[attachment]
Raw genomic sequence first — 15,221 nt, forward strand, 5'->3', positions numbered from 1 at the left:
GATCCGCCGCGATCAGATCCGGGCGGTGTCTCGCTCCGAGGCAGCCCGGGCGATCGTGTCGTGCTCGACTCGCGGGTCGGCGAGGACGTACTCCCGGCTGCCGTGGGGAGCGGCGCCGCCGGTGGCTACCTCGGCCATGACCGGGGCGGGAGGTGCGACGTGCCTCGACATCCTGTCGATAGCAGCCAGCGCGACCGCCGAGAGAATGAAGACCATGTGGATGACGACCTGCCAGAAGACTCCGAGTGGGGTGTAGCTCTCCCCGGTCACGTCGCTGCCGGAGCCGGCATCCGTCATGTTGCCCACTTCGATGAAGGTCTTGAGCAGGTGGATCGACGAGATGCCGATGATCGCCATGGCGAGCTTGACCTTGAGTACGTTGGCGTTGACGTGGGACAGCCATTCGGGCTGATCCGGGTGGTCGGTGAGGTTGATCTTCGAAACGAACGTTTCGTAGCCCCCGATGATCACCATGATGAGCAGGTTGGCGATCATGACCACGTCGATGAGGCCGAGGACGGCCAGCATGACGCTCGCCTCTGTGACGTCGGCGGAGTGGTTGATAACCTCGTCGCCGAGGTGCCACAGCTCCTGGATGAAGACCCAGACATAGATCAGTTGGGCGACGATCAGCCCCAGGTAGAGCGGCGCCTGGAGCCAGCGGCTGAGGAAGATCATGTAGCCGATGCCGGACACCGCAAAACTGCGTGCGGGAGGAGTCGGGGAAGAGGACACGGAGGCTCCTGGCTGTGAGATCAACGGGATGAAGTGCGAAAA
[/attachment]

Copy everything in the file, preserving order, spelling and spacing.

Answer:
Raw genomic sequence first — 15,221 nt, forward strand, 5'->3', positions numbered from 1 at the left:
GATCCGCCGCGATCAGATCCGGGCGGTGTCTCGCTCCGAGGCAGCCCGGGCGATCGTGTCGTGCTCGACTCGCGGGTCGGCGAGGACGTACTCCCGGCTGCCGTGGGGAGCGGCGCCGCCGGTGGCTACCTCGGCCATGACCGGGGCGGGAGGTGCGACGTGCCTCGACATCCTGTCGATAGCAGCCAGCGCGACCGCCGAGAGAATGAAGACCATGTGGATGACGACCTGCCAGAAGACTCCGAGTGGGGTGTAGCTCTCCCCGGTCACGTCGCTGCCGGAGCCGGCATCCGTCATGTTGCCCACTTCGATGAAGGTCTTGAGCAGGTGGATCGACGAGATGCCGATGATCGCCATGGCGAGCTTGACCTTGAGTACGTTGGCGTTGACGTGGGACAGCCATTCGGGCTGATCCGGGTGGTCGGTGAGGTTGATCTTCGAAACGAACGTTTCGTAGCCCCCGATGATCACCATGATGAGCAGGTTGGCGATCATGACCACGTCGATGAGGCCGAGGACGGCCAGCATGACGCTCGCCTCTGTGACGTCGGCGGAGTGGTTGATAACCTCGTCGCCGAGGTGCCACAGCTCCTGGATGAAGACCCAGACATAGATCAGTTGGGCGACGATCAGCCCCAGGTAGAGCGGCGCCTGGAGCCAGCGGCTGAGGAAGATCATGTAGCCGATGCCGGACACCGCAAAACTGCGTGCGGGAGGAGTCGGGGAAGAGGACACGGAGGCTCCTGGCTGTGAGATCAACGGGATGAAGTGCGAAAA